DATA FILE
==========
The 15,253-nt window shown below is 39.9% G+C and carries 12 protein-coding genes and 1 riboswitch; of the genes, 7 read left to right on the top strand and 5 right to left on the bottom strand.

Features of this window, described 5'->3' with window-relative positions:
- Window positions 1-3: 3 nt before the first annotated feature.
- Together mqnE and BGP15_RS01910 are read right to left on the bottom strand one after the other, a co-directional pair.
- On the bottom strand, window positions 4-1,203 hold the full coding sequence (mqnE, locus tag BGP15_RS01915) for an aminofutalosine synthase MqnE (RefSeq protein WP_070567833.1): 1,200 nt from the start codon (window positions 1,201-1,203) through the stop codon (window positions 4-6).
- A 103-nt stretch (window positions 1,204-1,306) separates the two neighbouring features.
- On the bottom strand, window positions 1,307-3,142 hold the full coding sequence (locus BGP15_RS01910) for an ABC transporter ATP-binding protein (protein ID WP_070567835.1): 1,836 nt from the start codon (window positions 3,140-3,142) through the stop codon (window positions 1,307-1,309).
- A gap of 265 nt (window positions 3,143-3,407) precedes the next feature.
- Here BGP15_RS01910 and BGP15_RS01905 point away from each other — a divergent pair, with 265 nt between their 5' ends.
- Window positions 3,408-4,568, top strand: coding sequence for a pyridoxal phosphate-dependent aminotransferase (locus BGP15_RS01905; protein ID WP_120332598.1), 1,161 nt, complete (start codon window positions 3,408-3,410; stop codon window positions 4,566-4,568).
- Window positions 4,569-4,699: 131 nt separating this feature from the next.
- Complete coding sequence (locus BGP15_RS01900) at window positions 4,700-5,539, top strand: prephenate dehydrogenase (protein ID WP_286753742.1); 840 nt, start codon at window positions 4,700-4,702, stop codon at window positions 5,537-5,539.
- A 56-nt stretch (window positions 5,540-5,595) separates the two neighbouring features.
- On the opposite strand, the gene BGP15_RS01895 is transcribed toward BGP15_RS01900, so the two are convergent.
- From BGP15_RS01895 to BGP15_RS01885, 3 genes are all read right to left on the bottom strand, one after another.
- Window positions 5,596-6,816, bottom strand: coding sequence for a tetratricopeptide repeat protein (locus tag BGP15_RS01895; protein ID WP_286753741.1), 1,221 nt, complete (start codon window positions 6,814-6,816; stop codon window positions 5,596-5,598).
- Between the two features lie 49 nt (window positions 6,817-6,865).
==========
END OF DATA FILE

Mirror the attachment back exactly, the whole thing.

The 15,253-nt window shown below is 39.9% G+C and carries 12 protein-coding genes and 1 riboswitch; of the genes, 7 read left to right on the top strand and 5 right to left on the bottom strand.

Features of this window, described 5'->3' with window-relative positions:
- Window positions 1-3: 3 nt before the first annotated feature.
- Together mqnE and BGP15_RS01910 are read right to left on the bottom strand one after the other, a co-directional pair.
- On the bottom strand, window positions 4-1,203 hold the full coding sequence (mqnE, locus tag BGP15_RS01915) for an aminofutalosine synthase MqnE (RefSeq protein WP_070567833.1): 1,200 nt from the start codon (window positions 1,201-1,203) through the stop codon (window positions 4-6).
- A 103-nt stretch (window positions 1,204-1,306) separates the two neighbouring features.
- On the bottom strand, window positions 1,307-3,142 hold the full coding sequence (locus BGP15_RS01910) for an ABC transporter ATP-binding protein (protein ID WP_070567835.1): 1,836 nt from the start codon (window positions 3,140-3,142) through the stop codon (window positions 1,307-1,309).
- A gap of 265 nt (window positions 3,143-3,407) precedes the next feature.
- Here BGP15_RS01910 and BGP15_RS01905 point away from each other — a divergent pair, with 265 nt between their 5' ends.
- Window positions 3,408-4,568, top strand: coding sequence for a pyridoxal phosphate-dependent aminotransferase (locus BGP15_RS01905; protein ID WP_120332598.1), 1,161 nt, complete (start codon window positions 3,408-3,410; stop codon window positions 4,566-4,568).
- Window positions 4,569-4,699: 131 nt separating this feature from the next.
- Complete coding sequence (locus BGP15_RS01900) at window positions 4,700-5,539, top strand: prephenate dehydrogenase (protein ID WP_286753742.1); 840 nt, start codon at window positions 4,700-4,702, stop codon at window positions 5,537-5,539.
- A 56-nt stretch (window positions 5,540-5,595) separates the two neighbouring features.
- On the opposite strand, the gene BGP15_RS01895 is transcribed toward BGP15_RS01900, so the two are convergent.
- From BGP15_RS01895 to BGP15_RS01885, 3 genes are all read right to left on the bottom strand, one after another.
- Window positions 5,596-6,816, bottom strand: coding sequence for a tetratricopeptide repeat protein (locus tag BGP15_RS01895; protein ID WP_286753741.1), 1,221 nt, complete (start codon window positions 6,814-6,816; stop codon window positions 5,596-5,598).
- Between the two features lie 49 nt (window positions 6,817-6,865).